OPA-LOCKA — City of Opa-locka Mayor Myra L. Taylor proclaimed that “the city is financially stable” during her State of the City Address, Friday, Jan. 27.
A large white tent was erected several feet in front of the Moorish architecture of the Opa-locka City Hall, where city residents and local elected officials walked a red carpet to hear “Lady” Taylor’s second annual address.
“I am honored to be the official face of Opa-tisha-woka-locka,” Taylor began, using the Native American name for the city, which means “a big island covered with many trees and swamps.”
Prior to Taylor’s appearance, the crowd was treated to performances by harpist Lady of Harp and the Miami Carol City High School Marching Band.
Invocations were offered in English, Spanish and Creole by three different ministers.
Before her speech, Taylor, dressed in her signature color red, handed out small plaques to family members and representatives of the seven mayors who previously served terms in the city, including Albert Tresvant, the city’s first African-American mayor, and Helen Miller, the first female mayor.
“I want to acknowledge those who came before me,” said Taylor.
In her address last year Taylor introduced the Opa-locka Express Train as the theme of her tenure, a way to monitor progress.
“The train is fueled and charged by your support,” said Taylor before asking the audience to shout “Go train go!”
In a speech entitled “Staying the Course,” Taylor discussed changes to the city, which include the addition of the Opa-locka Express Circulator, a shuttle service that began in February of 2011, and the revitalization of Magnolia North, known among residents as the Triangle.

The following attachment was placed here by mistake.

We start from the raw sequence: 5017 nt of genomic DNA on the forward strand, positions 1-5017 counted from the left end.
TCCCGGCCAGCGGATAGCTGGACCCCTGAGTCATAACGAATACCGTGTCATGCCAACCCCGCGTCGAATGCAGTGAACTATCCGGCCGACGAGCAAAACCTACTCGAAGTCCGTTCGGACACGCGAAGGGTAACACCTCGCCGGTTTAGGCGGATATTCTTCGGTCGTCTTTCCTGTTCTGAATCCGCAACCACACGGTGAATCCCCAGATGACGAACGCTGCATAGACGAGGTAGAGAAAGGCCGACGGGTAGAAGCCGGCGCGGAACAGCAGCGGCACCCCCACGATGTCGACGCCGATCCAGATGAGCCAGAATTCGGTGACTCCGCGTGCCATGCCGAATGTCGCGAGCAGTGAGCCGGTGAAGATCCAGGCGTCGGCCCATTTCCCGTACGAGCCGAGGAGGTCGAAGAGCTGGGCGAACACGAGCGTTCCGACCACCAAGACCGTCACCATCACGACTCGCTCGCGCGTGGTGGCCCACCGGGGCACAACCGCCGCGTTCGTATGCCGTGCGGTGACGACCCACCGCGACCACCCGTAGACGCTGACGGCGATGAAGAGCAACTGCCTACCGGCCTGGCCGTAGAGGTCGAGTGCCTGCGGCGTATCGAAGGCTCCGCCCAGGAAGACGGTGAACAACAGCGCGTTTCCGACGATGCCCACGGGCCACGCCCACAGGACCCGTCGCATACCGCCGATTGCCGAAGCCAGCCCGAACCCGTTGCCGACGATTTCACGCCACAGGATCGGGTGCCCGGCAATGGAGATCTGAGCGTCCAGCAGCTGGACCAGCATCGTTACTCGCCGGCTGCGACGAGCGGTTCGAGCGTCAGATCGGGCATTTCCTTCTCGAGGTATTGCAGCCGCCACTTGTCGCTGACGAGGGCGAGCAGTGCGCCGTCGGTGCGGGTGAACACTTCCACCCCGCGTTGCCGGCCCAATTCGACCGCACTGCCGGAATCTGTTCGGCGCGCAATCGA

Under the guidance of the Opa-locka Community Development Corporation, founded 30 years ago by Willie Logan, a former city mayor, Magnolia North will have a complete facelift.
More than $28 million is being invested in the area. Abandoned buildings, lots and metal barricades are to be replaced by affordable housing, public artwork, a soccer field and tot lots with funding from the National Endowment of the Arts and Habitat for Humanity.
Taylor also expressed pride in the fact that during the latest round of budget cuts the city was able to avoid laying off employees by making a few adjustments.
Those changes included eliminating 11 unfilled positions and cutting the salaries of employees who earned $50,000 or more annually by 4 percent.
In spite of the impending changes, Taylor said that the city still has room for growth, with plans of expanding its borders south to Northwest 95th Street, east to North Miami and West to Miami Lakes.
“I want our city to be recognized by our contemporaries as an organized city, with purpose, persistence, passion and a plan,” said Taylor. “No longer will we just be in a room, but sitting at the table of decision making for the well-being of our community.”
Opa-locka is home to more than 16,000 residents and 1,500 businesses in a 4.2-mile radius. Prior to being elected mayor in November of 2010, Taylor served as a city commissioner. She has been married for 41 years to Bishop John H. Taylor, and together they have eight children and several grandchildren.
For more than 30 years Taylor and her husband have owned and operated the Vankara Educational Center which provides a variety of educational services for children and their families.
In the conclusion of her speech, Taylor cited Dr. Seuss’ book Green Eggs and Ham as an analogy to encourage her city’s residents to “recognize who we are and appreciate our uniqueness.”
“Some people judge Opa-locka on what they’ve never experienced,” said Taylor. “They don’t know how good we are until they really get to know us.”
Photo: Opa-locka Mayor Myra L. Taylor